Syrian baby rescued from Earthquake rubble in good healthtext_fields
Beirut: A newborn girl who was born under the ruins of her family's home in northern Syria following last week's deadly earthquake was in good health and was being breastfed by the wife of the hospital's director, according to her doctor.
According to her great-uncle, Saleh al-Badran, the newborn, who was given the name Aya by medical staff, may be discharged as soon as Tuesday or Wednesday. Aya in Arabic means "a sign from God". The infant's paternal aunt, who just gave birth and survived the earthquake, will raise her, he said.
The mother of the child passed away shortly after giving birth to her in the wake of the 7.8-magnitude earthquake that struck Turkey and Syria. The earthquake also took the lives of her father and her four siblings.
The wife of the hospital's director has been nursing the infant girl, according to Dr Hani Maarouf, a paediatrician at Cihan Hospital in the northern Syrian city of Afrin.
“We have stopped all the medicines that we were giving Aya and now she is being breastfed when she needs,” Maarouf said by telephone from Afrin, Associated Press reported.
Maarouf claimed that when several people showed up posing as her relatives, local police officers were stationed at the hospital to ensure that the infant was not attempted to be kidnapped.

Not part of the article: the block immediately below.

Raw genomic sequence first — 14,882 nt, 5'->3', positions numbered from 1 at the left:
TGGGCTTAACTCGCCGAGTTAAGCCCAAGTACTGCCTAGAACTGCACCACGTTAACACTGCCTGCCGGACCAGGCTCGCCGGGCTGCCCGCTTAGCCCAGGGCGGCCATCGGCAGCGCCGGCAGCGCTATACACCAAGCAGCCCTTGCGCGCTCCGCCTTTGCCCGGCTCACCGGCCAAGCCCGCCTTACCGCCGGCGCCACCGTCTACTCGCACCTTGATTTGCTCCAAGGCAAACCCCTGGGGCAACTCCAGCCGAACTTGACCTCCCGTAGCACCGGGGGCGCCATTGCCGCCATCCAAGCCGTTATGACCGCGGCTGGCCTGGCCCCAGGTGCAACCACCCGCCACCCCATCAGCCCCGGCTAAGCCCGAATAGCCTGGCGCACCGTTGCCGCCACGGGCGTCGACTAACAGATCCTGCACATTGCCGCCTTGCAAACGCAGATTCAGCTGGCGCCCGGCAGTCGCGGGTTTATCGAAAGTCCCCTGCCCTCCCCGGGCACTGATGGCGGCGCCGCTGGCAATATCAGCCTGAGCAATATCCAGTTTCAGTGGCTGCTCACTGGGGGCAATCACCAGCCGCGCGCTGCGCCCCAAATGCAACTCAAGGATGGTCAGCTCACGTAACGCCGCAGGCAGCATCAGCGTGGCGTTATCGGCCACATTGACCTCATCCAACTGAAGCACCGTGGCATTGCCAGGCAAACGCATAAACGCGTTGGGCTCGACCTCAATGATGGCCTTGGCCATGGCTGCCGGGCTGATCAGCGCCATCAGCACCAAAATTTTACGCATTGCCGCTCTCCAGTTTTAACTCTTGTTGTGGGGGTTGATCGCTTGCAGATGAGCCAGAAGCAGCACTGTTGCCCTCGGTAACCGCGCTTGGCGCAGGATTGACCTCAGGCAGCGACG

More than 10 hours after the February 6 earthquake struck, rescuers in the northern Syrian town of Jinderis came across the dark-haired infant while they were sifting through the rubble of the five-story apartment complex where her parents resided.
The newborn remained attached to her mother, Afraa Abu Hadiya, by her umbilical cord despite being buried beneath the concrete. The infant was taken by ambulance to a hospital in nearby Afrin, where she has since been looked after.
Many of the cities and towns that were home to millions of people were reduced to scraps of concrete and bent metal by the devastating earthquake that rocked southeast Turkey and northern Syria and was followed by a series of earthquakes. More bodies are expected to be discovered as search teams continue to find bodies, bringing the death toll up to more than 35,000.
Numerous housing units in Jinderis, where Aya's family had resided since 2018, were demolished by the earthquake.
Al-Badran, an uncle of Aya's father, stated that Abdullah Turki Mleihan was originally from the Khsham village in the eastern Deir el-Zour region but departed in 2014 after the Islamic State group took control of their area.